An approach to research proposal writing

An approach to research proposal writing
Photo by Unseen Studio / Unsplash

Over the past two months, I have been preparing to write an honours research proposal. I have focused on higher-order principles while spending a similar amount of time (~60 hours) writing. My approach has consisted of a variety of higher-order techniques and time management techniques, which I will reference and explain throughout this post.

Overall, my writing process involved a preparation stage, a writing stage, and finally an editing stage. It is important that throughout the entire process, tasks are constantly used to leverage your current position into a better position in the future.

Preparation

  1. I learned about the general research topic to understand it at a broad level

Fortunately, an honours project is typically more focused and predetermined when compared to larger-scale projects, such as for a PhD. Therefore, my preliminary research consisted of investigating my research topic and the associated literature using a higher-order approach. More specifically, I investigated the complement system and how the existence of an intracellular complement system is challenging the current understanding of complement targeting therapeutics.

  1. I designed a literature review structure with questions as prompts

Before commencing any writing, I first established a document with questions outlining my literature review, including the main sections, subsections, and, most importantly, the most intuitive and logical order of these topics. The sections were framed as questions for two reasons. Inquiry-based learning is the process of leveraging genuine curiosity to promote the encoding of information through relevance and integration with prior knowledge. By framing my sections with questions, I was able to see how each question flows and also leverage my genuine curiosity when it came time to write out my literature review.

Furthermore, I gave this list of questions to my supervisor for feedback on the elements I should include and any advice on the order in which I am presenting the information. Below is a sample of the questions I wrote in preparation for my literature investigation that was based on preliminary readings and understanding.

Sample questions that I used as prompts to aid in my literature review writing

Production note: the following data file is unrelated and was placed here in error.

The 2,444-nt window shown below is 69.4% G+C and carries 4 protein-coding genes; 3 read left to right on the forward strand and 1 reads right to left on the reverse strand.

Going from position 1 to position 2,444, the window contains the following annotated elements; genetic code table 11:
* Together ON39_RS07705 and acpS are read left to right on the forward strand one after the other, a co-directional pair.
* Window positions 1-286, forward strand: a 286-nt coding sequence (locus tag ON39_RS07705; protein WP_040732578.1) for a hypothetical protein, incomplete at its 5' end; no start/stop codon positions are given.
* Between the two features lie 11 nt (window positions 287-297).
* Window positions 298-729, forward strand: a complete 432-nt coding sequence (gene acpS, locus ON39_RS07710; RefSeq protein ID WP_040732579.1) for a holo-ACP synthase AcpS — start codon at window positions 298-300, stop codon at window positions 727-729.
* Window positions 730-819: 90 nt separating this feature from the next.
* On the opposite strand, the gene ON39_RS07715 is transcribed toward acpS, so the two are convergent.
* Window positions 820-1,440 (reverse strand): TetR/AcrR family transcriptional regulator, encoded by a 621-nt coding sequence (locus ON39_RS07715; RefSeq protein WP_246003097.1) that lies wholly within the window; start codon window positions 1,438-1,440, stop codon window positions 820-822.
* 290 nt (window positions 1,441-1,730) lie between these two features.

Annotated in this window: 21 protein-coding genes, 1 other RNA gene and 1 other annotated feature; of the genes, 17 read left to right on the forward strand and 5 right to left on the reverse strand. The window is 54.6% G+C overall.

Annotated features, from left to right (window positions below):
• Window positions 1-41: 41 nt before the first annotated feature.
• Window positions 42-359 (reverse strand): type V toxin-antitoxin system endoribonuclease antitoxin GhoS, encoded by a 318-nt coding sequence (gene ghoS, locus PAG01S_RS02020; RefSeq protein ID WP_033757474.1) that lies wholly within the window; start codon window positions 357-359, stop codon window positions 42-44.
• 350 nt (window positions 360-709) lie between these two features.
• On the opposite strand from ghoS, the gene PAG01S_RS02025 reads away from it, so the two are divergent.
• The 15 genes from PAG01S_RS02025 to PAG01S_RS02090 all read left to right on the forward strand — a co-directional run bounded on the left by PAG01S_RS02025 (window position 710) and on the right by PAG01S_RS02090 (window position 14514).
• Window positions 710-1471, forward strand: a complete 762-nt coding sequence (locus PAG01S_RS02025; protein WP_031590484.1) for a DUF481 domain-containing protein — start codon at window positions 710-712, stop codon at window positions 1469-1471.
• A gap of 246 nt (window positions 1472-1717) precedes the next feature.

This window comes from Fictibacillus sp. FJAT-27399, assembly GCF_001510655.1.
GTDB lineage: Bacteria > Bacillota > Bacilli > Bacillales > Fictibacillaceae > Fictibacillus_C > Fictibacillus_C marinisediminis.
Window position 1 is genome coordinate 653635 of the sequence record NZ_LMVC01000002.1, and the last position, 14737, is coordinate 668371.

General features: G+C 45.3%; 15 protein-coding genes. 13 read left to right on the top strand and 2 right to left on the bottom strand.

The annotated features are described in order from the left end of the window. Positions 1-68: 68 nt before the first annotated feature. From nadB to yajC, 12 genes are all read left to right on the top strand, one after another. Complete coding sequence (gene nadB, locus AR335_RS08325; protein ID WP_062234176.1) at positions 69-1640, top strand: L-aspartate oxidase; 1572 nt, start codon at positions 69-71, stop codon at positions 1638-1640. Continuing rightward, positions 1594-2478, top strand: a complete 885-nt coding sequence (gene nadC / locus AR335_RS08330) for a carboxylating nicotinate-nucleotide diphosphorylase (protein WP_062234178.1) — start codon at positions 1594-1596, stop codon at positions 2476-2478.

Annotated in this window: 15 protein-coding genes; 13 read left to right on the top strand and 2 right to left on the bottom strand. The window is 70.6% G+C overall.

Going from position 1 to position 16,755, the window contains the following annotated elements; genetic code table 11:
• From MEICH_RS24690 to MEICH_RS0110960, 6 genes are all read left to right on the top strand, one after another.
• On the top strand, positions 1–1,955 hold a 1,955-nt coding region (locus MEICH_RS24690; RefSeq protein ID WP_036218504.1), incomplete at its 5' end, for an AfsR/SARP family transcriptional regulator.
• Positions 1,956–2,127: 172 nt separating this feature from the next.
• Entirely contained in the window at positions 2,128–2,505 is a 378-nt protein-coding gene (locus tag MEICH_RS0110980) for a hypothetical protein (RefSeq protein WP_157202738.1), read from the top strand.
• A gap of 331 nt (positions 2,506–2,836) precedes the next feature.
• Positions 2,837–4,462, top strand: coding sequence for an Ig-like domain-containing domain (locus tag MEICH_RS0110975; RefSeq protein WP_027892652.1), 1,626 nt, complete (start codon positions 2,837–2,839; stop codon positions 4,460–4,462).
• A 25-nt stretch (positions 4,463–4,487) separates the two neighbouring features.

1. I frontloaded formatting and design decisions using the Microsoft Word formatting features

Many experienced word processor users will already know this, but I used all of the formatting and styling features in Word to frontload most of the formatting and design decisions before I started writing. This includes font style, spacing, table of contents, setting up third-party reference managers, etc.

Writing

  1. I answered each question, following my curiosity, and spent focused time investigating and writing

This process involved two simple stages: exploring/reading the literature and writing to address the question I was focusing on. By far, this stage was the most time-consuming. I will not detail the exact process I used to digest the literature; however, I followed the principles of encoding information efficiently when it was relevant and I leveraged syntopical reading throughout. Furthermore, if I generated a new question while investigating one of the original structural questions, I would note it down and come back to it when it was appropriate.

  1. After I had completed the first draft, I isolated each paragraph and rewrote them more concise and clear

Only after finishing a bad first draft, did I begin to isolate paragraphs and improve the grammar and also confirm any doubts I had about my understanding. This is still considered in my "writing" stage because the quality of my first bad draft was so poor it was unacceptable to hand in to my supervisor. The writing stage was complete once I did a full bad draft, then one full "rewrite". At this point, around 80% of the work should be done.

Editing

  1. At this point, it was time to seek external feedback from my peers and supervisors.

This stage of writing involves receiving feedback and applying the feedback to your writing. I sent my drafts to two supervisors and I applied feedback in between sending the drafts off. This part of the process is more focused on polishing and completing the final 20% of the report. This does not necessarily mean 20% of the word count, rather, the amount of work to reach 80% completion of the task.

  1. Closer to the date, I completed the urgent and not-important tasks

These tasks involve formatting tables, finalising figures, writing figure legends, checking that citations are accurate. Not necessarily important to the content itself but important for the overall professionalism and piece of writing as a whole.

  1. Final read-through before submission

Matt Siellet